After three and half hours with the equivalent of two and a half people (I was making mugs of tea and organising lunch etc for some of the time), the plants were in. Rain is expected over the next few days so that will settle the soil. Then next week, a sprinkling of sheep manure, thick layers of wet newspaper, maybe wet cardboard and finally deep straw will be mulched around each of the ten plants.
So what did I plant? Two types both with a Chinese origin: Goldstripe (here and here) and Gracilis (here and here).
I feel sure this is only the start of my journey to understand and live with bamboo growing in my garden. Years ago when I lived in Darwin, I built a Japanese inspired garden with bamboo fence (bamboo cut from free range growing bamboo south of Darwin, tied together and gorgeous with its natural glossy green colouring), a large ‘honourable’ rock that was trucked in and almost needed a forklift to move, and a raked gravel ‘pond’. I have no inclination to create another such peaceful garden. Rather, in a few years’ time I expect to cut culms and create new fences covering old fences, and use some stalks as garden stakes. Not to forget that some new shoots will be incorporated into meals for the table.
And all the while my privacy will be restored.
Bonuses for the day: the wheelbarrow tyres were pumped up courtesy of Sandra and her equipment, and the garden edges in the lower plot were meticulously cleared of weeds and more by Neil. Hearty thanks.
Next to a large red flowering camellia, in my front garden, grew a particularly attractive Rhododendron called Silver Edge with variegated leaves. Around these colourful plants grew self-sown marigolds, cosmos, potatoes, strawberries, tomato seedlings and unwanted plants better known as weeds.
I recognised that if these two plants were removed or reduced, the plot of ground was quite large and, being in full sun all day, was very suitable for vegetables. I decided to prune the red camellia drastically and remove the rhododendron. I asked around and was delighted to find a friend who loved it and was happy to become its new owner.
Rhododendrons are easy plants to lift because they don’t have a tap root, just lateral roots holding them tentatively to the soil. I trimmed some of those roots as I pulled the plant from the ground.
My friend took the plant home and pruned the upper branches. In this way, we expect that any trauma from the travel and relocation will be reduced. Currently the rhododendron sits comfortably and looks settled in its new home. Still glorious.
My soil was very good having been fed well over the years. Using a selection of basic Permaculture principles, I covered the space with thicknesses of wet newspaper, followed by layers of sodden cardboard and finally a layer of deep straw mulch. Across the space I laid (dropped – they were so heavy) large rocks to create a pathway so I can access the big golden pumpkins easily at harvest time.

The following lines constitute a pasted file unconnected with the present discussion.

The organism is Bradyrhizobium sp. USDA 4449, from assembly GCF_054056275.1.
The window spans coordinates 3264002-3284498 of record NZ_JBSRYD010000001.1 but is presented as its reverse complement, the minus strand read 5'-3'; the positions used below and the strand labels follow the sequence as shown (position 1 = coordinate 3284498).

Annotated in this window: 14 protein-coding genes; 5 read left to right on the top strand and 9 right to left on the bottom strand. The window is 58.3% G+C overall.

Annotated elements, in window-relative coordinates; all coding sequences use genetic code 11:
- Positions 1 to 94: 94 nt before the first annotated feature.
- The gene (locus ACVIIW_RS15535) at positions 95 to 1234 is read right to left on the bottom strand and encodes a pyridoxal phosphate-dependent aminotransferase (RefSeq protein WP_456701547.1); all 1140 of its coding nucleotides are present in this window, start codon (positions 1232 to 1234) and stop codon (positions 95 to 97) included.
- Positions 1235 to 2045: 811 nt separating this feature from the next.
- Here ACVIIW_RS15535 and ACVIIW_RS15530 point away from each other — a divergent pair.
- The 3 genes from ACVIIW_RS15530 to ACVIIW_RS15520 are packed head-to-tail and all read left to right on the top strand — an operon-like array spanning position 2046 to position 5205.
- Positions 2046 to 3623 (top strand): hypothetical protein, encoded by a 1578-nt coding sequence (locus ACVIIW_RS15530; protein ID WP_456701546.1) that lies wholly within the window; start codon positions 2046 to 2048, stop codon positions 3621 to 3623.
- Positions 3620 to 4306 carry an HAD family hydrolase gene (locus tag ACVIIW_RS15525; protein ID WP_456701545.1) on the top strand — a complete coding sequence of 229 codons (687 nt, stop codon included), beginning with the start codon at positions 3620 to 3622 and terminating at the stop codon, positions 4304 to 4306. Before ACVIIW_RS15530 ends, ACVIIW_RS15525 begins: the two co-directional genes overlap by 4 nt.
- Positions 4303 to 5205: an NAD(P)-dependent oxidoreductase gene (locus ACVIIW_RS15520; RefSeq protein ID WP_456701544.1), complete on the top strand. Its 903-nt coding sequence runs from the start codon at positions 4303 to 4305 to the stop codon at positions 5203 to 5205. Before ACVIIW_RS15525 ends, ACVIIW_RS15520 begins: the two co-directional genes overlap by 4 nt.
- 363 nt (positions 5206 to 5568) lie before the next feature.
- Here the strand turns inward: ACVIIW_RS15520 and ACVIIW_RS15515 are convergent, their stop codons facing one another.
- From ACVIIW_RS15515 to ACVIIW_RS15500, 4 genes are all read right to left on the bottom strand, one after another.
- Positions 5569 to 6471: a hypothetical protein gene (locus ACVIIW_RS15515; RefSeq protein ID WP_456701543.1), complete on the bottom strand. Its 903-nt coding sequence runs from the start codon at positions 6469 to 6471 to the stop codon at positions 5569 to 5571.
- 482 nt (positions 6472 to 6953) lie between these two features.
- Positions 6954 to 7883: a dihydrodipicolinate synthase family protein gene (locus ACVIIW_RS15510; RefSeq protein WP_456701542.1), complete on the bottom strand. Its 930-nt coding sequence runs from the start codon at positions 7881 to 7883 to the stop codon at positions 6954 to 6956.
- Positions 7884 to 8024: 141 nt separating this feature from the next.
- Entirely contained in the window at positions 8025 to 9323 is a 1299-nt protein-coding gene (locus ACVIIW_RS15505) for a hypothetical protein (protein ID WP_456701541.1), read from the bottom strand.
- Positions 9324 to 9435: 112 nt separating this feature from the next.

One of the seeds of a Golden pumpkin ,that I had germinated in past weeks, was desperate to be in the ground. With a knife I cut through the cardboard and newspaper and made a hole, into which I deposited the pumpkin plant.
More rain than normal has fallen so I haven’t needed to water. In about a week’s time, when the land is drier, I will add some liquid fertiliser to encourage and support the growth of the pumpkins. I will be adding parsley and wild celery plants along one garden edge. On another edge I will add a selection of colourful chards/silver beets to give a strong green leafy show.
So change is possible. Even when garden beds are well established and when reworking them for alternative uses seems like too much hard work, it can be worth rethinking what is where and whether a different planting regime can be set in place. And you can spread the joy when you give away a plant that you no longer wish to have.
In past blog posts (eg here and here) I have talked about my methods for trying to prevent codling moth tunnelling their way into my beautiful apples; basically I have been using agricultural glue on cardboard wrapped around branches and trunks and hoping this will trap the little critters. While my intent has been sound, my application has never been regular and thorough enough to cause the major discouragement I need. This year will be different I have vowed! Already I have changed the cardboard more frequently – but has it been enough. I don’t know. The area around the tree trunks are covered with nasturtium plants which apparently are useful as a deterrent. Time will tell.
I was pleased when an October Goodlifepermaculture newsletter included an short note: